European cooperation for the integration of the Roma
Brussels, September 1, 2010
This visit is in response to the desire of both France and the European Commission to strengthen their dialogue on the conditions in which evacuations of illicit camps in France are currently taking place on French soil, and look together at ways of developing European cooperation on the integration of Roma in their countries of origin.
There has been much distorted reporting and unacceptable conflation with respect to the French government’s action.
The European dimension of Roma integration is obvious and must be taken into consideration in all Community policies. This is why Prime Minister François Fillon and President Barroso agreed to Eric Besson, Pierre Lellouche and the European Commissioners swiftly organizing this meeting.
Eric Besson and Pierre Lellouche began by stating that the aim of the evacuation of the illicit camps is to put an end to public order disturbances taking place on the site of these illicit occupations of land or premises or consequent to them:
- violation of ownership which is a principle laid down by the Constitution;
living conditions of the occupants violating the principle of human dignity and endangering public health;
illicit trafficking, crime and trafficking in human beings. Every day, vulnerable people, particularly children and disabled people, are taken from these camps into town centres and coerced into begging, prostitution and general criminal activity. Every day persistently offending lone children are picked up by the police. Culpability for all this lies with increasingly structured and increasingly violent organizations, as the Interior Minister said yesterday.
So the government was obligated to put an end to it.
Eric Besson and Pierre Lellouche also reiterated that the evacuation of every illicit camp takes place in the wake of a court decision.
Since some occupants of the evacuated camps were foreign nationals coming from other European Union Member States, the government’s priority has been to address the state of extreme economic vulnerability of most of these people.
Every one of them has been offered, individually, humanitarian aid in the context of voluntary return.
Humanitarian return assistance is provided by the French Immigration and Integration Office (OFII – Office français de l’immigration et de l’intégration), which comes under my ministry. It is granted irrespective of the legal situation of the Community nationals on French soil, solely on the basis of the state of destitution and informed consent of the individual concerned.
Humanitarian return assistance can be supplemented by a reintegration grant, to support an economic development project in the country of origin.
This humanitarian and reintegration aid package for Community nationals is unequalled elsewhere in the EU. In 2009, France spent €8.2 million on helping 11,051 Romanian and Bulgarian nationals. 828 people have benefited from it since the end of July.
Government officials examine every individual’s situation in the light of his/her right of residence at the time an illicit camp is evacuated.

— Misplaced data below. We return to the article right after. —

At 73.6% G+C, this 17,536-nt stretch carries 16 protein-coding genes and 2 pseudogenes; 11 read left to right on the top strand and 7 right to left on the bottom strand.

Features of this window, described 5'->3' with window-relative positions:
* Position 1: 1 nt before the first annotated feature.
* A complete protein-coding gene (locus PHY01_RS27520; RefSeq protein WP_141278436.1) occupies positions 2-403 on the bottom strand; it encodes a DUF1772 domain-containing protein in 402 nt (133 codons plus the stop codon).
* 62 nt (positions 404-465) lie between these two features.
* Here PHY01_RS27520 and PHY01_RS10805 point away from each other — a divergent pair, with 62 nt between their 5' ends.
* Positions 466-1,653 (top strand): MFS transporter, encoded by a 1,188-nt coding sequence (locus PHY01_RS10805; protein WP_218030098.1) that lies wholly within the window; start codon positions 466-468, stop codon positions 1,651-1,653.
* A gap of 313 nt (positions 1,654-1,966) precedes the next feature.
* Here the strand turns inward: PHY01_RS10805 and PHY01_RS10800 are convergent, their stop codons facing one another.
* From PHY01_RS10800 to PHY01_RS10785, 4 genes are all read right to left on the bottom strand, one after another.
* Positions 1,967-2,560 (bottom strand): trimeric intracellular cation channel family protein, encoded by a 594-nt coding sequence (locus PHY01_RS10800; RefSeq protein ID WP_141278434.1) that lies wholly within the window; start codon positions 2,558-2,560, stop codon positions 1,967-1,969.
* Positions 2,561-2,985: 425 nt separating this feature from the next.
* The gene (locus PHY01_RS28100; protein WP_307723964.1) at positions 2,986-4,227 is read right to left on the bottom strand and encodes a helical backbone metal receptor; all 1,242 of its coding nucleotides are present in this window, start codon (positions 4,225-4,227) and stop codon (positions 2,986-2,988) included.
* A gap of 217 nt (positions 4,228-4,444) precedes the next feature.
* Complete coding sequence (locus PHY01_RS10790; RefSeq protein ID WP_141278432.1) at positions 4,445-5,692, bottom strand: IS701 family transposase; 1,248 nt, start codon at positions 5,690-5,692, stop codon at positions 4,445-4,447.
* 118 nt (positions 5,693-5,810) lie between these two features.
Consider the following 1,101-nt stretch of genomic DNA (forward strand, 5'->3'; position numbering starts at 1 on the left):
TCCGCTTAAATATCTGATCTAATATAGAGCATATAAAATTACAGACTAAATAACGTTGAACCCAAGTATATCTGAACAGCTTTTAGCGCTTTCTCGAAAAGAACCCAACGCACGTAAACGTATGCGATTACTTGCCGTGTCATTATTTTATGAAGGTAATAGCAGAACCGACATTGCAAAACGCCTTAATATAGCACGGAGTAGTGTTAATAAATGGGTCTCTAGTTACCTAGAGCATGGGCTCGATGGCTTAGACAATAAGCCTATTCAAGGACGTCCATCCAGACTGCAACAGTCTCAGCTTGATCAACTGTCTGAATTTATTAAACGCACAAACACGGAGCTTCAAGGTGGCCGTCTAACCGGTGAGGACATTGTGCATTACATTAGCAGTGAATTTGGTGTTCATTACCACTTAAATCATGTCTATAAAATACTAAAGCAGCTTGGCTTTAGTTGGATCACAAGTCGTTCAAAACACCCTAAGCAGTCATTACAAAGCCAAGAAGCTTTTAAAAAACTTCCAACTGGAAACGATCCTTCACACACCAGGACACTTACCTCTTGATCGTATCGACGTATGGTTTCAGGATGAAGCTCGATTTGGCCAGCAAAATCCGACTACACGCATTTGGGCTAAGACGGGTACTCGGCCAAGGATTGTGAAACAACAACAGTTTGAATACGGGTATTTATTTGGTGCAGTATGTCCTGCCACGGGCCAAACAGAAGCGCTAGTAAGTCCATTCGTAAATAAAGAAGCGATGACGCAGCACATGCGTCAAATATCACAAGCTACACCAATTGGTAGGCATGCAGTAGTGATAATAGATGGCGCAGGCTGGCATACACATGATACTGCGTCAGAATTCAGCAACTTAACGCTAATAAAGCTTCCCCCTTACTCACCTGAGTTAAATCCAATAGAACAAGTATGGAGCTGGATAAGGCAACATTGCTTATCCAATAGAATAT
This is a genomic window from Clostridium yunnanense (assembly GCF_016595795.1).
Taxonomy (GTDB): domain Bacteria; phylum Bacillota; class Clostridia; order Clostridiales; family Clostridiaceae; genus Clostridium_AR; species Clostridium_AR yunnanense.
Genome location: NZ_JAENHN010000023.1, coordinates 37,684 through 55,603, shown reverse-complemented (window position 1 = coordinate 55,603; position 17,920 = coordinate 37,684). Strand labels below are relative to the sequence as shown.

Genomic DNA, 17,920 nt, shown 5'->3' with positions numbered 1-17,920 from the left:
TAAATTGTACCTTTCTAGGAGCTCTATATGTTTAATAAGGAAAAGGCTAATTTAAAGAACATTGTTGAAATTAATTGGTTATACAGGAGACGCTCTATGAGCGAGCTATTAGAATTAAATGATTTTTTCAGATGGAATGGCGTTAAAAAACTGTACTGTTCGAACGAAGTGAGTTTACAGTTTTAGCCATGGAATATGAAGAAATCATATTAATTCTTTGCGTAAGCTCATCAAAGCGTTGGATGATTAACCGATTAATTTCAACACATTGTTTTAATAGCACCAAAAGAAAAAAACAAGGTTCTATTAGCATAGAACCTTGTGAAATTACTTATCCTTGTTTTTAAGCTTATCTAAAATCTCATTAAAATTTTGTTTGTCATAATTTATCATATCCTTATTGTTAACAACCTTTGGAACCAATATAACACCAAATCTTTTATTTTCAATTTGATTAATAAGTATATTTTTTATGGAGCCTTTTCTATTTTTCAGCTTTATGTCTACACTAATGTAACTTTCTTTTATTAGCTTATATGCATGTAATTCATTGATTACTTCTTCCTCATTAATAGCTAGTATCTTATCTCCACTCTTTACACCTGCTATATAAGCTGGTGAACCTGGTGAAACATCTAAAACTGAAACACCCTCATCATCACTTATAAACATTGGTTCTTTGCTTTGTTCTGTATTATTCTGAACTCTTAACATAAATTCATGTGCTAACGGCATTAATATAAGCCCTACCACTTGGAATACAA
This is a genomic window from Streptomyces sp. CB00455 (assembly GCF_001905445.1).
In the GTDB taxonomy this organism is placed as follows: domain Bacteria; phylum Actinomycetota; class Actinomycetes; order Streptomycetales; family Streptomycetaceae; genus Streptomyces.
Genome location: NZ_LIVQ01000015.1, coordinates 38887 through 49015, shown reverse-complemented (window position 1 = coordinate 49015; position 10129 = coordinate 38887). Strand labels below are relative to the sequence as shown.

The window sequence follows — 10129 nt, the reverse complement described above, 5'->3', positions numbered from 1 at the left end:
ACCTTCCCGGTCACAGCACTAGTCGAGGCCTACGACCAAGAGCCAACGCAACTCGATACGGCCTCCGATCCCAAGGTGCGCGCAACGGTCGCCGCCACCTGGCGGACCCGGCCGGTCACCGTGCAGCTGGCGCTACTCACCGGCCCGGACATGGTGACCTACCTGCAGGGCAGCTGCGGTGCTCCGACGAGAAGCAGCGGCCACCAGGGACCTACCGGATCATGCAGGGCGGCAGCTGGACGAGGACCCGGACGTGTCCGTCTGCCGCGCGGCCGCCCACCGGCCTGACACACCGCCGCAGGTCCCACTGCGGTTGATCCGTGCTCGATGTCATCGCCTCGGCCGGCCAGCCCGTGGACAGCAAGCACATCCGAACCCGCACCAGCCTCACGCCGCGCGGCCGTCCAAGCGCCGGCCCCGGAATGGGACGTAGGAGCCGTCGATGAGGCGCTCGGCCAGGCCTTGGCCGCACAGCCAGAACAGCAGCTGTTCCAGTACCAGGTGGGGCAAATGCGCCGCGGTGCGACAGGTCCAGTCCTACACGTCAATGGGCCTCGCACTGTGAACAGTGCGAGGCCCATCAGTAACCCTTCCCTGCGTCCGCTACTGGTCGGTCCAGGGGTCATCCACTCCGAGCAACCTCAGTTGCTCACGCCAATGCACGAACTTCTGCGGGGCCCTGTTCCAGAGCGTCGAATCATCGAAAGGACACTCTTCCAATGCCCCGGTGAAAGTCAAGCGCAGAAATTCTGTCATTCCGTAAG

France applies every tenet of Community law. Directive 2004/8 guarantees the right of EU citizens and their family members to move and reside freely. But while this freedom creates rights, it also entails duties for all EU nationals: to respect law and order, not become an unreasonable burden on the social assistance system and, in the case of stays longer than three months, prove that he/she has the means to support him/herself.
Violation of these rules and abuse of rights are not acceptable either to France, or any other Member State.
When examination of an individual situation shows that one of these tenets has not been respected, France can take the action, always subject to approval by the judge, to deport the person concerned, as provided for under Community law.
No collective expulsion has been carried out. Irrespective of the consideration of each individual situation, flights may be chartered to facilitate voluntary returns. Four flights have been organized since 28 July. Eric Besson and Pierre Lellouche stressed that the action we are taking does not target any particular nationality or ethic group. European rules have to be applied in the same way to all Community nationals, regardless of their countries of origin.
Today attention is focused on Romanians and Bulgarians, but over 500 Community nationals from other Member States were escorted to the border in 2009. And all EU countries deport Community nationals who do not comply with the 2004 directive.
Eric Besson and Pierre Lellouche wish the upshot of their working session with the European Commission to be that all Member States and European institutions must be able to share a number of essential principles.
Firstly, that the tremendous achievement of the freedom to move and reside freely is not unconditional. This freedom cannot be a pretext for illicit activities, particularly trafficking in human beings. In the 21st century, children who are nationals of EU Member States are being subjected to unacceptable treatment.
France must also recognize every Member State’s own responsibility, in accordance with the Lisbon Treaty and EU values, for the social and economic integration of its nationals. The integration policy necessitates long-term investment and daily effort. No Member State can leave its neighbours to conduct this policy in its place, even though European solidarity must be strengthened to help our partners confronting particularly difficulties.
Both the Bulgarian leaders’ statements and recent visit to Paris of two Romanian Ministers of State, have shown that everyone agrees with these principles.
Eric Besson and Pierre Lellouche will be going to Romania on 9 and 10 September./.